Lots of them said "scary books" so we found R.L. Stine short story collections and for the "Help-help-monsters-are-after-us-we-are-going-to-die" fans, the library had a good collection of Paul Zindel titles like Doom Stone, Night of the Bat, Loch, and Raptor. There are always books the library does not own which makes me want to leave the librarian a list of books to buy asap. If the librarians are friends, they take my "You have GOT to buy these books!" lists in stride.

Reading is personal and kids (no matter what age they are) appreciate someone who takes the time to ask about their interests and recommend books just for them. It was an incredibly rewarding day.

ER Vets: Life in an Animal Emergency Room

ER Vets: Life in an Animal Emergency Room by Donna M. Jackson, 2005

Subbing at an elementary library earlier this month I came across this marvelous book on the shelving cart. I bet it is not on the shelf very often.

Kids love books about their favorite animals. Books on dog and cat breeds fly off the shelves. Put a puppy on the cover and there is instant interest.

Veterinary medicine is a career that is intriguing to many children. The photography shines in this book and invites the reader into a state of the art emergency care facility. There are photos of surgery that are detailed but not gruesome. The images of animals being cushioned with pillows and blankets are particularly comforting to young pet owners. Kind and caring professionals offer insight into their work at the ER.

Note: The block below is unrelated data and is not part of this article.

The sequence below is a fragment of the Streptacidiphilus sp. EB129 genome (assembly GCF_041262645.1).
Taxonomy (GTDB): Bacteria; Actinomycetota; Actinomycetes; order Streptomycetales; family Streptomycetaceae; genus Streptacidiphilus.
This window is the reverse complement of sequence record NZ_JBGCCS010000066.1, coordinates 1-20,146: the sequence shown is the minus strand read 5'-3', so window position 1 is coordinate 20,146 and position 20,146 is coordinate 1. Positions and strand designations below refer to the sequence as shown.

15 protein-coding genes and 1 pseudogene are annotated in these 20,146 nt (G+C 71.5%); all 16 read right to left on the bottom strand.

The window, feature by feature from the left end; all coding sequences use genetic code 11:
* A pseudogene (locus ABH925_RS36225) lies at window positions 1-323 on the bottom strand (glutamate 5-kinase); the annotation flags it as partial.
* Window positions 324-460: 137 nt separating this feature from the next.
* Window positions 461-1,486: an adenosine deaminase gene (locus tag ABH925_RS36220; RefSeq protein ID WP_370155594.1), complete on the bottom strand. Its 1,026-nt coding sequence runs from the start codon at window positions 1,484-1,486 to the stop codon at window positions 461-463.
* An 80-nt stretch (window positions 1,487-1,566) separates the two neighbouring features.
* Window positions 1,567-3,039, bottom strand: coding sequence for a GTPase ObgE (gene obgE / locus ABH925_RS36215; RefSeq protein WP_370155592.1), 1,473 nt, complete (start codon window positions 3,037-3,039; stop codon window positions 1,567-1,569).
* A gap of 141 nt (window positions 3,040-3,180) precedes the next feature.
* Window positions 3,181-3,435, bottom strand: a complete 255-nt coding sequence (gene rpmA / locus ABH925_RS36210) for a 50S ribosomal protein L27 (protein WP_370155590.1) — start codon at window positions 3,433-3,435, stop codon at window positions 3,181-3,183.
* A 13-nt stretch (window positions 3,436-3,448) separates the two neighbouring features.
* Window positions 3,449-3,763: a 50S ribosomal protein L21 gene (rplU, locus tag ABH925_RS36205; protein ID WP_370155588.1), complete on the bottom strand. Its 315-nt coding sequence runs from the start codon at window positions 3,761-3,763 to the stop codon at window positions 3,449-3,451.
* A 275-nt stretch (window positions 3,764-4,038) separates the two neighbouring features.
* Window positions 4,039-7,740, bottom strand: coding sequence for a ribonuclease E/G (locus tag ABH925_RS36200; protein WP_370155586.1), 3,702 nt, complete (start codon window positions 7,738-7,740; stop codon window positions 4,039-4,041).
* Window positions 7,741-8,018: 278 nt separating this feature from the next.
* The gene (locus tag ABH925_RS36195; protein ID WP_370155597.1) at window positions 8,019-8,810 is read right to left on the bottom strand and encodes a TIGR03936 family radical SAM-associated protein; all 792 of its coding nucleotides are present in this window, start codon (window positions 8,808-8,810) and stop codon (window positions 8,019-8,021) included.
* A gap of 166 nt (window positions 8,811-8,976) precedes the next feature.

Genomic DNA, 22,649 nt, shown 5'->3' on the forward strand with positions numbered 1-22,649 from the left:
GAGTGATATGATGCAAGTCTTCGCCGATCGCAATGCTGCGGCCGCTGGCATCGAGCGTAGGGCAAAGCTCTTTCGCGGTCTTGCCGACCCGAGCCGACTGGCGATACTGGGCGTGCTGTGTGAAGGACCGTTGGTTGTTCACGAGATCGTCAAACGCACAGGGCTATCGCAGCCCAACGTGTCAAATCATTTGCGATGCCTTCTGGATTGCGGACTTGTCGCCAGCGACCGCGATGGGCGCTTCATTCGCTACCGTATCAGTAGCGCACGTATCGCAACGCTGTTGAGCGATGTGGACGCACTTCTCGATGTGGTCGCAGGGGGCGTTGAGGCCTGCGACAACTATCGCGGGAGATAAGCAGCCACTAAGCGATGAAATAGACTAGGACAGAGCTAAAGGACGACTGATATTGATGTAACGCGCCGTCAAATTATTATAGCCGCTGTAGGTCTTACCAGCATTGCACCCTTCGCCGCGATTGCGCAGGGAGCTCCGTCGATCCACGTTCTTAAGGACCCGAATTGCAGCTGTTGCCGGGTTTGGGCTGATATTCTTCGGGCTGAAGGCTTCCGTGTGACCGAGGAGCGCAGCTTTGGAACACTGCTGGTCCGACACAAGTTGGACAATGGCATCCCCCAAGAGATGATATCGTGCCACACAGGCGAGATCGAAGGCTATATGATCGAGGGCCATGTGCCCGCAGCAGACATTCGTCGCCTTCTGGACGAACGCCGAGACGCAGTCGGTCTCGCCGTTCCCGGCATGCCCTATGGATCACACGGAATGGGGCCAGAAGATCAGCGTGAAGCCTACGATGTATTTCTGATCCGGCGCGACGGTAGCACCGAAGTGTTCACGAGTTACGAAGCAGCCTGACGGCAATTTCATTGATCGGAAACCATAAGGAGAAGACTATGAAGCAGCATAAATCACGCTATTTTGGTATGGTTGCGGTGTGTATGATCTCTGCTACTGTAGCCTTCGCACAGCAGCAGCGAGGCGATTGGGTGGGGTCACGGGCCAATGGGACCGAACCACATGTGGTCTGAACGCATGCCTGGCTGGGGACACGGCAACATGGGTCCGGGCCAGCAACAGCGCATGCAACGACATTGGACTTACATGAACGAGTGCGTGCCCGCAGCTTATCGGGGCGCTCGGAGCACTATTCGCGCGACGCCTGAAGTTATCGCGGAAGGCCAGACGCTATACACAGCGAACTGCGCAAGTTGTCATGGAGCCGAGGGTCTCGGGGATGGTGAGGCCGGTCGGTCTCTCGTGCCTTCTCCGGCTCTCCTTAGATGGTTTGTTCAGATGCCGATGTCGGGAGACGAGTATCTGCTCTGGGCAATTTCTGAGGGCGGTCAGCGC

The book also deals with the loss of a pet. Lucy is a ball python who escaped from her bag and got behind the dash of her owner's car. Despite the vet's attempts to revive the snake Lucy dies from hypothermia. Her owner describes his feelings of sadness and loss.

There are interesting insets, including abbreviations and terminology the doctors use (example HBC is hit by car) and human foods that are dangerous to animals.

State reading assessments use nonfiction selections to test student reading ability. This would be an excellent choice to model nonfiction reading. Young readers will also pick this one up and pore over every word on their own.

Saturday, March 11, 2006